What’s the Difference Between Historic and Modern Treaties

We have received requests to provide a description of the difference between historic and modern treaties. This article attempts to answer the question plus provide some additional background. 

For terms of reference, historic treaties were made between 1701 and 1923. Historic treaties were marked in Ontario, Manitoba, Saskatchewan, Alberta and parts of British Columbia; the first  modern treaty was signed in 1975.

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10 Treaty Facts

Treaties are negotiated agreements that define the rights, responsibilities and relationships between Aboriginal groups and federal and provincial governments. The treaty system was a means by which the Crown gained sovereignty, without military intervention, over the west in order to open it up for settlers. In return for pledging allegiance to the Crown the chiefs and their communities received promises (each Treaty is different) in exchange for the majority of their land. The Constitution Act 1982 reaffirmed and upheld all historic treaties made between 1701 and 1923, as well as modern land claim settlements.

 

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The Importance of Treaty Education    

James B. (Jamie) Wilson is the former* Commissioner, Treaty Relations Commission of Manitoba. He is passionate about the importance of treaty education for all Canadians and believes very strongly that recognition that treaties have shaped this country and that all Canadians need to acknowledge that we all have treaty people. We were honoured to have the opportunity to talk to the Commissioner about his work and his goals as Commissioner.

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Jamie Wilson Commissioner Treaty Relations Commission of Manitoba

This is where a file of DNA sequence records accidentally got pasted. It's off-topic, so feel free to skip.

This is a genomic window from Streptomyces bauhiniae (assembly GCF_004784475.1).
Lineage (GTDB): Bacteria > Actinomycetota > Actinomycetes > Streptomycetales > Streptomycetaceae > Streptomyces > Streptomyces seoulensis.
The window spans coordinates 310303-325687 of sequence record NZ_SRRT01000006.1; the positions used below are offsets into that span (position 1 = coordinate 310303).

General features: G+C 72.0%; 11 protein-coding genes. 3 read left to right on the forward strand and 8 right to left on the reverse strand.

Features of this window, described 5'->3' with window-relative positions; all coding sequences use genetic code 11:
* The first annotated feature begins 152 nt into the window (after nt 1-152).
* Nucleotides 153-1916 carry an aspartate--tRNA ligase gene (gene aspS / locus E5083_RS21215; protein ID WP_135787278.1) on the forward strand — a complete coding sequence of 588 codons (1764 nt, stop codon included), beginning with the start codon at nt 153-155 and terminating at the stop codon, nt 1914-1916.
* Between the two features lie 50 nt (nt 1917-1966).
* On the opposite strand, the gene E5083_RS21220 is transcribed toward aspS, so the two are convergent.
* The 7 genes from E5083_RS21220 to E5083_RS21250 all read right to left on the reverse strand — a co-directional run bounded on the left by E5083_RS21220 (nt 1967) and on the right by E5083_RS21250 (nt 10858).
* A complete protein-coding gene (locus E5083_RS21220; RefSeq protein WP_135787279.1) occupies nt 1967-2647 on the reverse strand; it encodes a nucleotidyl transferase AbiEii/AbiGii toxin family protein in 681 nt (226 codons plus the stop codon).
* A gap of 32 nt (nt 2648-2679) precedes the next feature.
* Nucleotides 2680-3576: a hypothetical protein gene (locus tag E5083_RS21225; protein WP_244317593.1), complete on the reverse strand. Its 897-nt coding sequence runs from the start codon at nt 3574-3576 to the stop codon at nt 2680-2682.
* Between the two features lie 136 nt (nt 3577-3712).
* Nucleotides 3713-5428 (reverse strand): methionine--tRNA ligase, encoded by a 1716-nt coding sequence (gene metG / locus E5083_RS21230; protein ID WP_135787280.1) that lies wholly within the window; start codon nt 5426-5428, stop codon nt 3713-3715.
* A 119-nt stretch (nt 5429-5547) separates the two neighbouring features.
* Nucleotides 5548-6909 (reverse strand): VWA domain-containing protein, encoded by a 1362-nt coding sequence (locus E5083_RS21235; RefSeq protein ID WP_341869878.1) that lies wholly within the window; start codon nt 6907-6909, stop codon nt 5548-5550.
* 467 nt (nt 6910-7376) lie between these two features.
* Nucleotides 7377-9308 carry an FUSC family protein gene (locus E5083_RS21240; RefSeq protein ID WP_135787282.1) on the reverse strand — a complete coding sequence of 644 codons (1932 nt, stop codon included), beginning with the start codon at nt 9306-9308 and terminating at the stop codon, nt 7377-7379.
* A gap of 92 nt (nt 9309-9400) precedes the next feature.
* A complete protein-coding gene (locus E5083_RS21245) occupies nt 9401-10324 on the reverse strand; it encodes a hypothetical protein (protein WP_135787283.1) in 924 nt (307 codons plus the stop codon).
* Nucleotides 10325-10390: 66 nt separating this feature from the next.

James B. (Jamie) Wilson, B.A., U.S.T.C., M.Ed.  is the Commissioner, Treaty Relations Commission of Manitoba

In an Opaskwayak Cree Nation family brimming with PhD holders, Jamie Wilson likes to refer to himself as the ‘underachiever’. Yet, nothing could be further from the truth. Armed with a Masters degree in education administration, a fascinating military career as an elite Special Operations Ranger, and possessing a warrior spirit and a passion for education, Wilson is rapidly earning a reputation as one of Canada’s brightest, new Aboriginal leaders with a pragmatic, get-things-done attitude.

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Extinguishment of First Nation Title

The history of extinguishment of First Nation title has its roots in old or historic treaties as shown from the excerpt below from Treaty 3, between Her Majesty the Queen and the Saulteau Tribe of the Ojibbbeway Indians, signed on October 3, 1873. It is plain to see the language of extinguishment - “cede, release, surrender”.

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Supreme Court of Canada upholds constitutionality of Nisga’a Treaty

Gitlaxt’aamiks, BC, August 22, 2013 – Today the Nisga’a Nation welcomed the decision of the highest court in the land, the Supreme Court of Canada, as it declined to hear the challenge to the constitutional validity of the Nisga’a Treaty brought by James Robinson and Mercy Thomas.

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James Anaya UN Broken treaties must become a thing of the past

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The Wampum with Ken Maracle

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B.C. treaty planning resource guide receives national award

Ministry of Aboriginal Relations and Reconciliation

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Bands call for return of Agency #1 lands

Rainy Lake has always been important to the Anishinaabe of this region,” says Chief Janice Henderson of Mitaanjigamiing First Nation.
“The district needs to work harder to understand the history and the importance of reconciling the many claims and issues have had with the way land and resources have been dealt with by Ontario and Canada, and commit to supporting processes that deal fairly with them,” she added.

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